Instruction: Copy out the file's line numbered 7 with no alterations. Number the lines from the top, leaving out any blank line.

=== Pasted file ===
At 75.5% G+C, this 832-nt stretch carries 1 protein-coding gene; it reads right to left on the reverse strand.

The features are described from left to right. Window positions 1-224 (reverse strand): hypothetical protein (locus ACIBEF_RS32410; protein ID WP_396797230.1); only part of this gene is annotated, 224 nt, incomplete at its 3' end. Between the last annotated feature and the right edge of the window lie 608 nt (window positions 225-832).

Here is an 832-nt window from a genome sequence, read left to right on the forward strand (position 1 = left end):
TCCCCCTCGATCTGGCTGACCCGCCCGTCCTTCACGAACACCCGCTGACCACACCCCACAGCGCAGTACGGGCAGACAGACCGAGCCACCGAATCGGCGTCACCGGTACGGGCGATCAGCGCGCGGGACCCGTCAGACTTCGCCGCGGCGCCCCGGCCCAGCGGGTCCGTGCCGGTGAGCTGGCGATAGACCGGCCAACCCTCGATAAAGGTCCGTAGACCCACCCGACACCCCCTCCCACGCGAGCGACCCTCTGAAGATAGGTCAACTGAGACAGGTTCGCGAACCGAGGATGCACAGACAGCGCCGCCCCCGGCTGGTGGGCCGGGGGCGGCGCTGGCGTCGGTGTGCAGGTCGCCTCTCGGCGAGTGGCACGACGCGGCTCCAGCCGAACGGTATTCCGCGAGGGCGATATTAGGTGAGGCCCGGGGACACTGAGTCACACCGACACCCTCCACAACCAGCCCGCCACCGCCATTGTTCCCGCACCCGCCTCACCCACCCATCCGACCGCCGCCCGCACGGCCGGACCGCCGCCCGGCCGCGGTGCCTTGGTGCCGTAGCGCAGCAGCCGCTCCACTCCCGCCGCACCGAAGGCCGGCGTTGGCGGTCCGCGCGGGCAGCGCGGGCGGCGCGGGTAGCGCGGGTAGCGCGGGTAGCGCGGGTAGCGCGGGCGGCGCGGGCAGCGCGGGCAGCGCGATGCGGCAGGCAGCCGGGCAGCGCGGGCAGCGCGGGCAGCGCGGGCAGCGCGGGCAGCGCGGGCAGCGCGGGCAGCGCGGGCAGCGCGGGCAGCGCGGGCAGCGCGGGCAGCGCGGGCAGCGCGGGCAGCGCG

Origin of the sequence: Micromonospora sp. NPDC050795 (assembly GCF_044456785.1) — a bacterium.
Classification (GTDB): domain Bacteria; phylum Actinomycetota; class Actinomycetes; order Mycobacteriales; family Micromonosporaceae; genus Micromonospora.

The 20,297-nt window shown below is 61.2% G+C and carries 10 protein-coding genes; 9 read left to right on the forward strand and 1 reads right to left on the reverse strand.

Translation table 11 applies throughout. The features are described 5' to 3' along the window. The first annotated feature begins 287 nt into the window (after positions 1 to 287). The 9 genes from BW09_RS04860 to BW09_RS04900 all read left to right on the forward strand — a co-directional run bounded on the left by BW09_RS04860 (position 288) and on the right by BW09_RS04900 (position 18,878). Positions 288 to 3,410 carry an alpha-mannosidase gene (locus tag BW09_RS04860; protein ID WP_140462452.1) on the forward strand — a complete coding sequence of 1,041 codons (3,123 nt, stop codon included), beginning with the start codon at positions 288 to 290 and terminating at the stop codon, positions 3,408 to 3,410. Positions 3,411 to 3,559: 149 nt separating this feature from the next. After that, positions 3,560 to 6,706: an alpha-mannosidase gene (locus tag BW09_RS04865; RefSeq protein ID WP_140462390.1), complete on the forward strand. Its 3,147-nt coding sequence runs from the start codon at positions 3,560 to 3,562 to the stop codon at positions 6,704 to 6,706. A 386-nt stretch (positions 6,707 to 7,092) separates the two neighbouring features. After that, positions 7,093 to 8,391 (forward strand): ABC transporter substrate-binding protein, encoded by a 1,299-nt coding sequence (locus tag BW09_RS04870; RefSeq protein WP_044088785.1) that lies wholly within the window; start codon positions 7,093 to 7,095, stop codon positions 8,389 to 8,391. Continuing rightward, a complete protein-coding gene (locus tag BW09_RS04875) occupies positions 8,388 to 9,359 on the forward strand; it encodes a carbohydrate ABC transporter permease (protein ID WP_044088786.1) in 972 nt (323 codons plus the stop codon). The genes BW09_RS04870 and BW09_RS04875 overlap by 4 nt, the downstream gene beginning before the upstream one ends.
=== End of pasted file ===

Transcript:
The 20,297-nt window shown below is 61.2% G+C and carries 10 protein-coding genes; 9 read left to right on the forward strand and 1 reads right to left on the reverse strand.